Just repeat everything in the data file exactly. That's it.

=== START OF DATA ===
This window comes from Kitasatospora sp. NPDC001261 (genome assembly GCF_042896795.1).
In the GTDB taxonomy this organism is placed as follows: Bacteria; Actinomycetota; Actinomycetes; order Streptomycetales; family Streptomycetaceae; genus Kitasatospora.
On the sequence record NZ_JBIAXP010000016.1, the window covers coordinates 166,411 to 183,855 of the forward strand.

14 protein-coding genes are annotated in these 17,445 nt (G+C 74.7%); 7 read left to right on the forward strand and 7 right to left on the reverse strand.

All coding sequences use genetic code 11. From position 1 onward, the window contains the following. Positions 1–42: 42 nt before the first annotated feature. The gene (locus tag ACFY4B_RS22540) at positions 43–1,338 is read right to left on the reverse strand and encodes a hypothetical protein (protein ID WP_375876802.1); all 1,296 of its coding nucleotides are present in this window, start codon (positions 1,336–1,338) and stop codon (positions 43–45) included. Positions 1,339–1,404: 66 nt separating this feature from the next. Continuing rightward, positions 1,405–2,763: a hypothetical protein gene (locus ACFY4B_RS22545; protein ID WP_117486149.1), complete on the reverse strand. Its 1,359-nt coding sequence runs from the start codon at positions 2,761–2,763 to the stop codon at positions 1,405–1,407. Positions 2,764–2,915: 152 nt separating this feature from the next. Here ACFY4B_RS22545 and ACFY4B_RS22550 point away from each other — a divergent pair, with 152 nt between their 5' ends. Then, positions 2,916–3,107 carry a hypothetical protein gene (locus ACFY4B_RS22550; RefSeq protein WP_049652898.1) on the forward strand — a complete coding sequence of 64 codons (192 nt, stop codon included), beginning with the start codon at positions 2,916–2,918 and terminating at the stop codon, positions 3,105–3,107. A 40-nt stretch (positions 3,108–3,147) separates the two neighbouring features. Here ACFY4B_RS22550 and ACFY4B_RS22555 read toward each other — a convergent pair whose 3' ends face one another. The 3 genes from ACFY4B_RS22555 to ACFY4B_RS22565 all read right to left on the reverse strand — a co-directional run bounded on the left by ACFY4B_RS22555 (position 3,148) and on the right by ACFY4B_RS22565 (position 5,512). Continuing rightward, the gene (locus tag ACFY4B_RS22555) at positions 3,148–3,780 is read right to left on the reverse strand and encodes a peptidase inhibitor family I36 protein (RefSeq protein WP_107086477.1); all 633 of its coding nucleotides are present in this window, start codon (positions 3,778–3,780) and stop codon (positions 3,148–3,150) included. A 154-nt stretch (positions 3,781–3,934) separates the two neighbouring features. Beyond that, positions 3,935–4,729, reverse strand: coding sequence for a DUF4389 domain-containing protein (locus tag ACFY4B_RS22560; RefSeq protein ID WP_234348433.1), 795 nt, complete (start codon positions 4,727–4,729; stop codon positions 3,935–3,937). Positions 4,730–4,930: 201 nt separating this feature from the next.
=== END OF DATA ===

This window comes from Kitasatospora sp. NPDC001261 (genome assembly GCF_042896795.1).
In the GTDB taxonomy this organism is placed as follows: Bacteria; Actinomycetota; Actinomycetes; order Streptomycetales; family Streptomycetaceae; genus Kitasatospora.
On the sequence record NZ_JBIAXP010000016.1, the window covers coordinates 166,411 to 183,855 of the forward strand.

14 protein-coding genes are annotated in these 17,445 nt (G+C 74.7%); 7 read left to right on the forward strand and 7 right to left on the reverse strand.

All coding sequences use genetic code 11. From position 1 onward, the window contains the following. Positions 1–42: 42 nt before the first annotated feature. The gene (locus tag ACFY4B_RS22540) at positions 43–1,338 is read right to left on the reverse strand and encodes a hypothetical protein (protein ID WP_375876802.1); all 1,296 of its coding nucleotides are present in this window, start codon (positions 1,336–1,338) and stop codon (positions 43–45) included. Positions 1,339–1,404: 66 nt separating this feature from the next. Continuing rightward, positions 1,405–2,763: a hypothetical protein gene (locus ACFY4B_RS22545; protein ID WP_117486149.1), complete on the reverse strand. Its 1,359-nt coding sequence runs from the start codon at positions 2,761–2,763 to the stop codon at positions 1,405–1,407. Positions 2,764–2,915: 152 nt separating this feature from the next. Here ACFY4B_RS22545 and ACFY4B_RS22550 point away from each other — a divergent pair, with 152 nt between their 5' ends. Then, positions 2,916–3,107 carry a hypothetical protein gene (locus ACFY4B_RS22550; RefSeq protein WP_049652898.1) on the forward strand — a complete coding sequence of 64 codons (192 nt, stop codon included), beginning with the start codon at positions 2,916–2,918 and terminating at the stop codon, positions 3,105–3,107. A 40-nt stretch (positions 3,108–3,147) separates the two neighbouring features. Here ACFY4B_RS22550 and ACFY4B_RS22555 read toward each other — a convergent pair whose 3' ends face one another. The 3 genes from ACFY4B_RS22555 to ACFY4B_RS22565 all read right to left on the reverse strand — a co-directional run bounded on the left by ACFY4B_RS22555 (position 3,148) and on the right by ACFY4B_RS22565 (position 5,512). Continuing rightward, the gene (locus tag ACFY4B_RS22555) at positions 3,148–3,780 is read right to left on the reverse strand and encodes a peptidase inhibitor family I36 protein (RefSeq protein WP_107086477.1); all 633 of its coding nucleotides are present in this window, start codon (positions 3,778–3,780) and stop codon (positions 3,148–3,150) included. A 154-nt stretch (positions 3,781–3,934) separates the two neighbouring features. Beyond that, positions 3,935–4,729, reverse strand: coding sequence for a DUF4389 domain-containing protein (locus tag ACFY4B_RS22560; RefSeq protein ID WP_234348433.1), 795 nt, complete (start codon positions 4,727–4,729; stop codon positions 3,935–3,937). Positions 4,730–4,930: 201 nt separating this feature from the next.